Sunday, October 28, 2012
Manfred von Richthofen: A New Look
My childhood best buddy, Iain Martin, is now a well known author and historian who works for a great publishing house in Connecticut. I'd already done some work with him for the cover of Eddie Rickenbacker's biography, and the idea of me painting some portraits for his upcoming Gettysburg book came up. I suggested that perhaps we look into some advanced colorization of existing b&w period photos - something I'd been experimenting with in the digital realm. That evolved with some mediocre results, but in the process I came upon some ideas to merge period photo colorization with new hand-painting - in theory bringing together the best of both worlds.
As an experiment I decided to apply these ideas to the well known formal WWI portrait of the 'Red Baron' - Manfred von Richthofen. Starting with the original picture I proceeded to improve upon it using traditional Photoshop techniques: improving the resolution, sharpness, contrast, and healing the many artifacts and damage to the original negative. I then employed the colorization methods that I've developed over the years.
There are huge problems with the usual ways that artists and photo editors add color to b&w photos - they apply to my own usual means as well - due to several factors. For one thing, a b&w photo does not represent a merely desaturated version of a color image. Reds appear as black and light blues appear as white, for example. But the greatest stumbling block in the way of colorizing a convincing image is due to the fact that a human face, for example, is not various shades of one color with only 'pinker' cheeks and lips - which is what we do to a b&w portrait to try and make it look natural in color. There are many tones and colors in the human face, subtle though they may appear, and there is no Photoshop mechanism available to pull this information from out of the original image. They must be hand painted into it, but not in a way that creates a new painting at the expense of the original photo.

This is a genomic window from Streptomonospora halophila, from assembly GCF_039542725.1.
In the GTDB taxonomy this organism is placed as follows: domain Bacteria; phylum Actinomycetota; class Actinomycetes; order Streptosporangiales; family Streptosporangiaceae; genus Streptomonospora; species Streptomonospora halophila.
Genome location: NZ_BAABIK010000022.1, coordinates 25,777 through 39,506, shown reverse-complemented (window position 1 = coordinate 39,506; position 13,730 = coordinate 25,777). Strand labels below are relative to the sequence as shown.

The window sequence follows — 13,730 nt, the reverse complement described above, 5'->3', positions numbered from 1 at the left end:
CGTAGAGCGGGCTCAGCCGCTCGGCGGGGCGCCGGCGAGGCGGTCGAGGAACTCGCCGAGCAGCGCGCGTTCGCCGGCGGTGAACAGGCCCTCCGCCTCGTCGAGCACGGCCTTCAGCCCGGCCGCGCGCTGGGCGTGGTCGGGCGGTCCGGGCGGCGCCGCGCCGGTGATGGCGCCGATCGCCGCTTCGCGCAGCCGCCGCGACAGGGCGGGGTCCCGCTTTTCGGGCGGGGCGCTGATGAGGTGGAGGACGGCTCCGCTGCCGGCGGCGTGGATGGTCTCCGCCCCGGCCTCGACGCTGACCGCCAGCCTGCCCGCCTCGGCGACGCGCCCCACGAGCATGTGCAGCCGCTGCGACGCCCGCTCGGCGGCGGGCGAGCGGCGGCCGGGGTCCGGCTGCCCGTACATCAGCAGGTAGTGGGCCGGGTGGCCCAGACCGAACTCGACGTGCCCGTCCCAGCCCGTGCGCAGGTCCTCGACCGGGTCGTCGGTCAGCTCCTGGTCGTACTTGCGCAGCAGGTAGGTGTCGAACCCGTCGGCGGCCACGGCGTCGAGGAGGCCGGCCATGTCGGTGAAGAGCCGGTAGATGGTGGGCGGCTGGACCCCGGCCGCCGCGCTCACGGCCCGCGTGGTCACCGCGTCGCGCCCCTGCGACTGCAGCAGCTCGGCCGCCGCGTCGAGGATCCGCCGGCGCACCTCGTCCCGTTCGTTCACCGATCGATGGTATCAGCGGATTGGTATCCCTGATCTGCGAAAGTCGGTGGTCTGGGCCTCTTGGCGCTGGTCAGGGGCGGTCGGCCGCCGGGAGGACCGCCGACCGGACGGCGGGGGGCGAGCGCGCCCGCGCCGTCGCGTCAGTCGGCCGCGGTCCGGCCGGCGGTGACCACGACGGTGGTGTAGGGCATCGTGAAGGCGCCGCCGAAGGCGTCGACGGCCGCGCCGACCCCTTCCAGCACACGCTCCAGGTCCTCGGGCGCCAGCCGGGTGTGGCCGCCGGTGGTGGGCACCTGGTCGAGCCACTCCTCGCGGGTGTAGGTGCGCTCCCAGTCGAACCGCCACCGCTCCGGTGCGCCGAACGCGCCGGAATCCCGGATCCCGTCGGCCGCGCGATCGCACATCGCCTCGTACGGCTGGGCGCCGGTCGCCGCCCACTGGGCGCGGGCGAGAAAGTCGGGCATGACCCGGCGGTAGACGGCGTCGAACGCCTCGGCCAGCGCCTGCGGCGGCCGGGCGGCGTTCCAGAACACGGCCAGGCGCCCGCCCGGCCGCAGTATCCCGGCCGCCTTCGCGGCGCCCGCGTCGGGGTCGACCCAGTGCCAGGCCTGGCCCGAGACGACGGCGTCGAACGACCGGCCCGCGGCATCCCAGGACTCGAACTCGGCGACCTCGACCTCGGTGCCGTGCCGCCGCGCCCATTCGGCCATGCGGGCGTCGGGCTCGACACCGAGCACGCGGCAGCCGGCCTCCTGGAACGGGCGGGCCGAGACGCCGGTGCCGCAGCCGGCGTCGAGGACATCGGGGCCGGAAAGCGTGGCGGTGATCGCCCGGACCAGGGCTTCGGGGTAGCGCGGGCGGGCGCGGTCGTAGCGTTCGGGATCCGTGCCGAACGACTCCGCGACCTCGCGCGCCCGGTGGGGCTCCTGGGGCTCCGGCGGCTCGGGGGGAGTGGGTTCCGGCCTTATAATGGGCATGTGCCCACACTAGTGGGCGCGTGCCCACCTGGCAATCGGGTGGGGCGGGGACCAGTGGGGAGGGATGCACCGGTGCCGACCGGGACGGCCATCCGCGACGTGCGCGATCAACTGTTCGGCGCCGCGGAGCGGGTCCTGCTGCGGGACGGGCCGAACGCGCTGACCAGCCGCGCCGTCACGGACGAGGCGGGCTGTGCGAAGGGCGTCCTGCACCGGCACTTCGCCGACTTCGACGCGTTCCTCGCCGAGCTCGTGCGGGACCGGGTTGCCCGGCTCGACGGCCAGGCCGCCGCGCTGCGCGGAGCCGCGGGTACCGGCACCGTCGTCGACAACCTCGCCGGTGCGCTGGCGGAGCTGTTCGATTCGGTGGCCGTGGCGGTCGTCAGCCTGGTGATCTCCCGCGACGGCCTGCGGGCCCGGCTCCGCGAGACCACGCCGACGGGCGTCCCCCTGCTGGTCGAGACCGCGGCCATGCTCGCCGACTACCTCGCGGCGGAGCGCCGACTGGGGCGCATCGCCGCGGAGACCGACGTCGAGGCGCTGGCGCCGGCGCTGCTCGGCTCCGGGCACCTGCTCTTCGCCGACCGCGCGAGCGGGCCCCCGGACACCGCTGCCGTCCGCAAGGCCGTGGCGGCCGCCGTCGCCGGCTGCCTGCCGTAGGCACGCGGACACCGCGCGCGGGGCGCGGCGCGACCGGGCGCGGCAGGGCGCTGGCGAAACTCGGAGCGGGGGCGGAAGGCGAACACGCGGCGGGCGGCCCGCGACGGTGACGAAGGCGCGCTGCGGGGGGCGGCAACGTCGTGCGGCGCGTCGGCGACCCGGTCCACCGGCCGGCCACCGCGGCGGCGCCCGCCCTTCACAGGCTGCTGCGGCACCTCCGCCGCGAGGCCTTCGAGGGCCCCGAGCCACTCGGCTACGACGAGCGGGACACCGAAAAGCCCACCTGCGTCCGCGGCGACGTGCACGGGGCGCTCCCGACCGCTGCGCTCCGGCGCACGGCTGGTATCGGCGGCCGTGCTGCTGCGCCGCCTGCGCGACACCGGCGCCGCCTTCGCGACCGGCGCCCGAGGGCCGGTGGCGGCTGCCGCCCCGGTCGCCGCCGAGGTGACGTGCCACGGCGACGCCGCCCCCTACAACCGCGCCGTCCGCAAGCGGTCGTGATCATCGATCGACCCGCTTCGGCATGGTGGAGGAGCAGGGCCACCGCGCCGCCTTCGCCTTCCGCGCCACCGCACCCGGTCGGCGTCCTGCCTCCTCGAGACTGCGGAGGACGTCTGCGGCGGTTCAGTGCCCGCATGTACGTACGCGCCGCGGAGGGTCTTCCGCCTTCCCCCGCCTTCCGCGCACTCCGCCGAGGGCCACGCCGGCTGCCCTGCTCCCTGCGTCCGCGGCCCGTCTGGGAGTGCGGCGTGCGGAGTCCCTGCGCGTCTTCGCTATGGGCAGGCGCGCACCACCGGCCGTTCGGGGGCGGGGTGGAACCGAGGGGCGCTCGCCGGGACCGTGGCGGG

(See my comparison photo - below - that shows an excellent but traditional 'colorized' Richthofen with my own original completed piece)
After I'd created the best possible colorized 'Baron', I began trying out my new ideas. I imported dozens of excellent color photos of human facial features: eyes, noses, hair, areas of flesh, warts and all. I created a layer over the background image and, using my eyedropper to capture exact color samples from these photos, began hand painting these features one by one over top of my 'Baron' background. By so doing I discovered myriad colors everywhere in the human face that I might not have otherwise noticed: yellow in the eyes and green in areas of the flesh, and all sorts of odd things. I did not trust my own eyes, but what the eyedropper showed me, and as I built up these layers my 'Baron' started to really come to life. In order to adhere exactly to the original photo, however, most of these layers were translucent - from 90% to less than 5% - and thus nothing of the original photo was completely repainted, while at the same time nothing of the original photo was completely preserved. The result, shown here, I think speaks for itself.
Of course there were some areas where I had to invoke some artistic license. The original photo did not reveal eyelashes, freckles, or other fine details. Surely Richthofen had them and I had to do my best to add these elements in a way that was plausible and not contrary to how he really looked. I kept these details very subtle, and I think they add to, rather than take away from, the originality of the portrait.
As an afterthought I decided to offer 13 x 19 inch prints of my completed work as a limited edition series, and so far it has been one of my hottest sellers! Who knew?